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Music Review: The Moody Blues – A Night At Red Rocks With The Colorado Symphony Orchestra

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Every once in awhile someone has a good idea that actually turns out well. That is what happened when The Moody Blues decided to record a live album backed by The Colorado Symphony Orchestra. The result, A Night At Red Rocks With The Colorado Symphony Orchestra, was recorded to celebrate the 25th anniversary release of Days Of Future Passed.

The Moody Blues, especially during what is known as their core seven album period, used heavy elements of a classical sound to produce some of the most creative albums in rock history. While Days Of Future Passed credits The London Festival Orchestra, it would be Mike Pinder’s mellotron that would provide the orchestral backing which would make the group famous. During the 1980s, with Patrick Moraz replacing Mike Pinder, they would move in a progressive rock direction but would continue to play their classic material live.

September 9, 1992 found The Moody Blues backed by a full orchestra, plus extra keyboardists and backing vocalists. This performance, released in March of 1993, would be a definitive live statement by one of rock’s signature groups. While I am reviewing the original CD release; the concert has been reissued in its entirety as a two disc set plus has now been issued in DVD form as well.

A Night At Red Rocks does not replace any of their studio albums but stands along side of them as it presents their songs with new textures and a depth that make them unique listening experiences.

The concert and the album can be divided in three distinct sections. The first part focuses upon lush orchestration. If there was ever a song made for this type of performance, “Tuesday Afternoon,” is it.  Justin Hayward’s voice floats out over the sound and when Ray Thomas’ “For My Lady” follows, it quickly establishes the fact that the listener is in for a special experience. John Lodge’s “Lean On Me (Tonight),” which was originally issued on Keys Of The Kingdom, is almost a brand new and superior song. “Lovely To See You,” from On The Threshold Of A Dream, was a track I had not thought about in awhile but here is takes on a memorable life of its own.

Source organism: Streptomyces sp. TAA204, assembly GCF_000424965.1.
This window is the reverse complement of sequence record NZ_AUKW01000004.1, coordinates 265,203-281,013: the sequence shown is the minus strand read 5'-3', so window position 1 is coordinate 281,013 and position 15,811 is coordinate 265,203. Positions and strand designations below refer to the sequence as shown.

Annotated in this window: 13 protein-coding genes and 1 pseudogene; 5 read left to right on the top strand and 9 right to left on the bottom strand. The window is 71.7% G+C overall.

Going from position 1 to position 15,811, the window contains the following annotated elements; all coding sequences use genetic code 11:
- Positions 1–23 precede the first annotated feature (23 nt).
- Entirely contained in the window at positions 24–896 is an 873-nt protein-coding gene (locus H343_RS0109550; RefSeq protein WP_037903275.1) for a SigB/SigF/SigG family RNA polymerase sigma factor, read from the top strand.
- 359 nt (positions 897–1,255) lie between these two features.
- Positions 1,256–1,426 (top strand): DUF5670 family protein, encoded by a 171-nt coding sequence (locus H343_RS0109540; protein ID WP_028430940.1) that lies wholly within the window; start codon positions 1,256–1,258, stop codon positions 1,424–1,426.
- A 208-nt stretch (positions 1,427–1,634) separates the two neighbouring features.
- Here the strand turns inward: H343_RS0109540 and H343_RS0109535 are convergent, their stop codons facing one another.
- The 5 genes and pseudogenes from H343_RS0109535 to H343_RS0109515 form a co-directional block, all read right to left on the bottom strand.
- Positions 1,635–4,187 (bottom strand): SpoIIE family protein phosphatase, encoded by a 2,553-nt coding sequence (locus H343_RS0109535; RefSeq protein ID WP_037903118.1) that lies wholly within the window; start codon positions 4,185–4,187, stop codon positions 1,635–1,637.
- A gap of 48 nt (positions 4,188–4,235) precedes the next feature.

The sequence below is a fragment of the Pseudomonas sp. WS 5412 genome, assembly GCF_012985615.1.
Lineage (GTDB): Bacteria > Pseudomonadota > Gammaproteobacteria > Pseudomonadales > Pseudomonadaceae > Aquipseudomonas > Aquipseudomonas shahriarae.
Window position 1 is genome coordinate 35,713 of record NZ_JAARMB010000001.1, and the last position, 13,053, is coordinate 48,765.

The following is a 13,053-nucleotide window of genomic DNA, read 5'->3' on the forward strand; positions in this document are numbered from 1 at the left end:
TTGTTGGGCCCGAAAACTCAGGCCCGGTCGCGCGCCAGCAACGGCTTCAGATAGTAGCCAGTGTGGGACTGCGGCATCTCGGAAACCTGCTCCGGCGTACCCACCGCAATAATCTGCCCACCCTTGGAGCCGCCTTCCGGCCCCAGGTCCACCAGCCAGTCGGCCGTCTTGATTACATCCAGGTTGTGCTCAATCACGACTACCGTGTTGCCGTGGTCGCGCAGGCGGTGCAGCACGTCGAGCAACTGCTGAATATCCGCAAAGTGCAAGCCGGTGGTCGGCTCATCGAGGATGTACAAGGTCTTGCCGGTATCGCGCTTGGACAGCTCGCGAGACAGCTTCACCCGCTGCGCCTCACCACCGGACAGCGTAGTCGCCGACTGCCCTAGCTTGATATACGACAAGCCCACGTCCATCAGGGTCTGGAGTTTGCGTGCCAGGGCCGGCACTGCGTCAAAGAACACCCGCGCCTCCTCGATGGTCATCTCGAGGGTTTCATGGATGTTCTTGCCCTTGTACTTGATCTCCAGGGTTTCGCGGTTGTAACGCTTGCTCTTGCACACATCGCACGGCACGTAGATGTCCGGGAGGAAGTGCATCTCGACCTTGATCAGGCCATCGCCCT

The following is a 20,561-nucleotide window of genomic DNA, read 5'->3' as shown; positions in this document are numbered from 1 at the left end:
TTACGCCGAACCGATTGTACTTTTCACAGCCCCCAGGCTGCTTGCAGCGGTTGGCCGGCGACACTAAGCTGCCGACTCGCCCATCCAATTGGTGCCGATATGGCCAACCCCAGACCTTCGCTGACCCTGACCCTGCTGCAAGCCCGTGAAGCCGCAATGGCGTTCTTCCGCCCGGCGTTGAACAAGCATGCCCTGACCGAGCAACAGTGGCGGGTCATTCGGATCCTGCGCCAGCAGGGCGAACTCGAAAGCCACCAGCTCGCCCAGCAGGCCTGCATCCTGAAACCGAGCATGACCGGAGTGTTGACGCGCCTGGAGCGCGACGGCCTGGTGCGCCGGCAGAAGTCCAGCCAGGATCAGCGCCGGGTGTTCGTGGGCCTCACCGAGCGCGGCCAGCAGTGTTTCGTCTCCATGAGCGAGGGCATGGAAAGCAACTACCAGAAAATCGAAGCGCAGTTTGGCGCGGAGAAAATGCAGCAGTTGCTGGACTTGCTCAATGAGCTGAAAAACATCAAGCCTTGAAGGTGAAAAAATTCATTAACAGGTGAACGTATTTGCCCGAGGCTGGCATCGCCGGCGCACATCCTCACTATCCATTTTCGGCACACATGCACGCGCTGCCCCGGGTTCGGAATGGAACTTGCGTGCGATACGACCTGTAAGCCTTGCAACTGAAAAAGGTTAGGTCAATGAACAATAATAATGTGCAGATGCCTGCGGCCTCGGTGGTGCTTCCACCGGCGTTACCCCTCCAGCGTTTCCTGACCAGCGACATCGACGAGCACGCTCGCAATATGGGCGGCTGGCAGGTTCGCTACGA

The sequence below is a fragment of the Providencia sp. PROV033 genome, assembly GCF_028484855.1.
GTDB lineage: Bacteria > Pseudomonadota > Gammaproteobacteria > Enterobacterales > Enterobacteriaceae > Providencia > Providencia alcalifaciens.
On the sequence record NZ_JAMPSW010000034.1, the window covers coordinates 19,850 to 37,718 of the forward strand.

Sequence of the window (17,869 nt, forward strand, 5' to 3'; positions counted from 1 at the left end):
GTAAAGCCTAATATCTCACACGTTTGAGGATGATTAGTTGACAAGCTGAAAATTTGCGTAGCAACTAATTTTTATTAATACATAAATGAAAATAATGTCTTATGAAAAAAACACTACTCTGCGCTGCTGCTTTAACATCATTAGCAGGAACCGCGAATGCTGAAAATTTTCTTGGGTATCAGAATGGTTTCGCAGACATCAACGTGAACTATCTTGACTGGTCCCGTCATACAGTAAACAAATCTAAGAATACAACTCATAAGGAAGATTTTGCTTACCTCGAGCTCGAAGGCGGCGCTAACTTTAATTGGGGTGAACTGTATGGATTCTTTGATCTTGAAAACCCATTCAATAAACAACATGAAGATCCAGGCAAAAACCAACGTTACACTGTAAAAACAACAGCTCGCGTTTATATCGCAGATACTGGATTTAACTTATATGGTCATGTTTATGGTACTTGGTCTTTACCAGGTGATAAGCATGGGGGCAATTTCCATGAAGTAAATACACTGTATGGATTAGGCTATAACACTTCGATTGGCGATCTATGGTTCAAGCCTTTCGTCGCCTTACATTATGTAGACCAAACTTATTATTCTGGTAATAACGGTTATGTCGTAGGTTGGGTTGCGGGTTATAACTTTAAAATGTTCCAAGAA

The middle third of the album is just the basic core of The Moody Blues without the orchestration. Songs such as “I Know You’re Out There Somewhere,” from Sur la Mer, “The Voice” from Long Distance Voyager, and “Your Wildest Dreams” from The Other Side Of Life are all solid performances and show off the best of their progressive rock period.

The final section is basically one stunning performance after the other as The Moody Blues perform many of their best known hit songs. “Isn’t Life Strange” and “The Other Side Of Life” set the table for what will follow. “I’m Just A Singer (In A Rock And Roll Band” is John Lodge at his best as the Moodies rock with full orchestral sound. “Nights In White Satin” is perfection as rock and classical music fuse together. “Question” is a showcase for Justin Hayward’s voice and acoustic guitar playing. “Ride My See Saw” is the grand finale and concert closer as The Moody Blues rock into the night.